Step 10

 Open GalleryAfter all those pretty gilded dots were dry, I painted the lip of the vase, too.  Again, I was freehanding it, but a wiser person may have thought to avoid the nerve-wracking pressure of trying to paint a straight, even line by taping off the top of the rim FIRST, gilded the lip, and THEN painted the dots. I’m OK with how my vase came out, but I thought it was only fair to pass on the lessons I learned from doing it with no real plan.

Step 11

 Open GallerySometimes, (as in this case, HOORAY!) kicking off a craft project without a plan turns out fine. But sometimes, not so much. There is a fourth gold gilded vase. And it shall never see the light of day. All the gorgeous gold gilding in the world couldn’t have saved that one. That’s OK, though. Even as ugly as that one came out, it was probably still a heck of a lot prettier than many of the handmade items that passed as gifts to my mom when I was little.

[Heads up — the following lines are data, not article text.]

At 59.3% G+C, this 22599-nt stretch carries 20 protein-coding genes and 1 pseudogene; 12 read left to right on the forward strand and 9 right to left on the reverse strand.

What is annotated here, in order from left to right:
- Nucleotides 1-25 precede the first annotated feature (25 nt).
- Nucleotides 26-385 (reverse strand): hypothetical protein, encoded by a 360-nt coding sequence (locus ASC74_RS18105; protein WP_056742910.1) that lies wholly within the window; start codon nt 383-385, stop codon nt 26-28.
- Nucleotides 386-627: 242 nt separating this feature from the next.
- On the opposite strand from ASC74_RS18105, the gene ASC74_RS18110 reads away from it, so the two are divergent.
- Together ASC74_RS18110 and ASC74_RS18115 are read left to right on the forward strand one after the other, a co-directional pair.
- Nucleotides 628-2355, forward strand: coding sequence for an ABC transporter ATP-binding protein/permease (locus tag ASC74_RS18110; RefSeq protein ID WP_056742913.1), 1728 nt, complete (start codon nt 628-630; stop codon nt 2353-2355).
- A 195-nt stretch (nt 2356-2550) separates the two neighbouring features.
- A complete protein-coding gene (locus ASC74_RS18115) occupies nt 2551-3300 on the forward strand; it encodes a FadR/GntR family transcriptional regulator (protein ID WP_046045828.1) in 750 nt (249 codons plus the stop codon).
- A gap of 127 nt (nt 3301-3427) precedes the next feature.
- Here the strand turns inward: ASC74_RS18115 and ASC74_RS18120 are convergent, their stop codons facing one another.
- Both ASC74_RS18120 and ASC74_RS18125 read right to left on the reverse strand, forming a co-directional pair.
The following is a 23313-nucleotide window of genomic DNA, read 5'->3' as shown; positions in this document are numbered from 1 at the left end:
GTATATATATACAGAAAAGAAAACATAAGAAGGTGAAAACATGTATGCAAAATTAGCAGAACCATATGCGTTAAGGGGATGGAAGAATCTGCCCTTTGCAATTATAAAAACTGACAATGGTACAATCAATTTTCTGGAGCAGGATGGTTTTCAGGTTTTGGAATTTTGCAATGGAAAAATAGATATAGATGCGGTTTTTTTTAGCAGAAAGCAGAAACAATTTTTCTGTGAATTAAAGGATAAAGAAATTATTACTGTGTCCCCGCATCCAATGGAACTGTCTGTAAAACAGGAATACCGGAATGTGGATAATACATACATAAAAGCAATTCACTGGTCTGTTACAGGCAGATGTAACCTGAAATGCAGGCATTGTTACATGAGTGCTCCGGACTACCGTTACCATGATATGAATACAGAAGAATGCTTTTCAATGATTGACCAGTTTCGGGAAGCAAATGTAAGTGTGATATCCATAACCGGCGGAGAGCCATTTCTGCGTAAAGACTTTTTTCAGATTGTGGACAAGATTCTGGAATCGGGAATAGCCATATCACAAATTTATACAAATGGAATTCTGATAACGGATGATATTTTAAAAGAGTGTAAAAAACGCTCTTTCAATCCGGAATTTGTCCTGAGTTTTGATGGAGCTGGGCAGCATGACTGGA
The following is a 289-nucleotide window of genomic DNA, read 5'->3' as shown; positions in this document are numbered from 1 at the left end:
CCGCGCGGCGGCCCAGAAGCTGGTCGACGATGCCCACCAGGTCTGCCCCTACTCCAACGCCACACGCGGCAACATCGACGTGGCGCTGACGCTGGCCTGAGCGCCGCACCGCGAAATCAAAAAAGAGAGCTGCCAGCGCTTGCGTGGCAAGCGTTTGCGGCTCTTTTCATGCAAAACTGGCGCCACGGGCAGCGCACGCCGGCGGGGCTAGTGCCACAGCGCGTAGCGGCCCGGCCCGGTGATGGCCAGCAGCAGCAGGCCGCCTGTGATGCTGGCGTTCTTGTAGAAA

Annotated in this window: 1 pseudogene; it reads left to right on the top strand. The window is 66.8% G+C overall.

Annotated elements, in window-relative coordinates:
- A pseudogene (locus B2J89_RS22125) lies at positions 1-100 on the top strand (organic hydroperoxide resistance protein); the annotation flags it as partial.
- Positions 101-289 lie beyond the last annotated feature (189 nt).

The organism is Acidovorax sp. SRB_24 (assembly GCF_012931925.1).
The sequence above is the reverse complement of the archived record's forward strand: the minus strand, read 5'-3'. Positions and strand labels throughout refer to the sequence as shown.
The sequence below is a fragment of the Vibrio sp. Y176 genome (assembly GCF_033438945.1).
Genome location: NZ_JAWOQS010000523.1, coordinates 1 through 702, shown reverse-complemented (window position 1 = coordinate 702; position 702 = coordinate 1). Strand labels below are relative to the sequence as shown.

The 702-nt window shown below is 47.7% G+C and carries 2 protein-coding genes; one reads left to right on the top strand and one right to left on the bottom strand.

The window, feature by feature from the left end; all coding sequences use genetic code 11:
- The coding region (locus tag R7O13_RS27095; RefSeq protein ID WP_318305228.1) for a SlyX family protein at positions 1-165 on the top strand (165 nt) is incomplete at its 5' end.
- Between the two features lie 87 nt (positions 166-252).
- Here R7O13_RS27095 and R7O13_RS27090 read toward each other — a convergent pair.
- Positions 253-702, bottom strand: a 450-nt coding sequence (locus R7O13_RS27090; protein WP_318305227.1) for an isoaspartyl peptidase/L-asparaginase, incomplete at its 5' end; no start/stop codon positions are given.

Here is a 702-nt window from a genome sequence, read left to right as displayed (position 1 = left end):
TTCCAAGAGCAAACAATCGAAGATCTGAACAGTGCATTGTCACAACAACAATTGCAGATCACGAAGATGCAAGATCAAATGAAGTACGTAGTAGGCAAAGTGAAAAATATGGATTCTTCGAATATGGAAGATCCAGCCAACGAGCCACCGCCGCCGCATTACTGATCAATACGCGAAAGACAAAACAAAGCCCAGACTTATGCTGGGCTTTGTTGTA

Tools

  • Mask for spray painting
  • Dropcloth, cardboard box or board to protect the area under your vase while spray painting
  • Soft bristled craft paint brush
About Ellen Foord 

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As the founder, designer, and one-woman workforce behind Minnow + Co, a tight budget has never stopped this DIY-girl-at-heart from creating a beautiful, modern, creative home and treating every ...